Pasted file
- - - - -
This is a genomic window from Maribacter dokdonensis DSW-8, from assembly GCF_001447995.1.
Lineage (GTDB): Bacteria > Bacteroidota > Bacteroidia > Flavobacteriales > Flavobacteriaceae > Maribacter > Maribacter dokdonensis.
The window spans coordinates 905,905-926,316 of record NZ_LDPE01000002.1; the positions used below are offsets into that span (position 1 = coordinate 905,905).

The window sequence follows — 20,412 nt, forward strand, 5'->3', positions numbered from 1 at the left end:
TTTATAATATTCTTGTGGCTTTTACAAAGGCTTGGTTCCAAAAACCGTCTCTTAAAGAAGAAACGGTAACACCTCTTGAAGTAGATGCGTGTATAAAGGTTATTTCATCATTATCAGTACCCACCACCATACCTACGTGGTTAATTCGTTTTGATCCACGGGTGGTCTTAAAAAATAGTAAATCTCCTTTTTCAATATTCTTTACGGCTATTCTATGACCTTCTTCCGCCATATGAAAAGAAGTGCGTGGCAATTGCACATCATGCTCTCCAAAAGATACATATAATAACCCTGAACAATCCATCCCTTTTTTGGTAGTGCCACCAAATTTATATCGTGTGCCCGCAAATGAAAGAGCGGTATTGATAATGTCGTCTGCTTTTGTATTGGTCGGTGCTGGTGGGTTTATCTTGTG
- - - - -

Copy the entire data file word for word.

This is a genomic window from Maribacter dokdonensis DSW-8, from assembly GCF_001447995.1.
Lineage (GTDB): Bacteria > Bacteroidota > Bacteroidia > Flavobacteriales > Flavobacteriaceae > Maribacter > Maribacter dokdonensis.
The window spans coordinates 905,905-926,316 of record NZ_LDPE01000002.1; the positions used below are offsets into that span (position 1 = coordinate 905,905).

The window sequence follows — 20,412 nt, forward strand, 5'->3', positions numbered from 1 at the left end:
TTTATAATATTCTTGTGGCTTTTACAAAGGCTTGGTTCCAAAAACCGTCTCTTAAAGAAGAAACGGTAACACCTCTTGAAGTAGATGCGTGTATAAAGGTTATTTCATCATTATCAGTACCCACCACCATACCTACGTGGTTAATTCGTTTTGATCCACGGGTGGTCTTAAAAAATAGTAAATCTCCTTTTTCAATATTCTTTACGGCTATTCTATGACCTTCTTCCGCCATATGAAAAGAAGTGCGTGGCAATTGCACATCATGCTCTCCAAAAGATACATATAATAACCCTGAACAATCCATCCCTTTTTTGGTAGTGCCACCAAATTTATATCGTGTGCCCGCAAATGAAAGAGCGGTATTGATAATGTCGTCTGCTTTTGTATTGGTCGGTGCTGGTGGGTTTATCTTGTG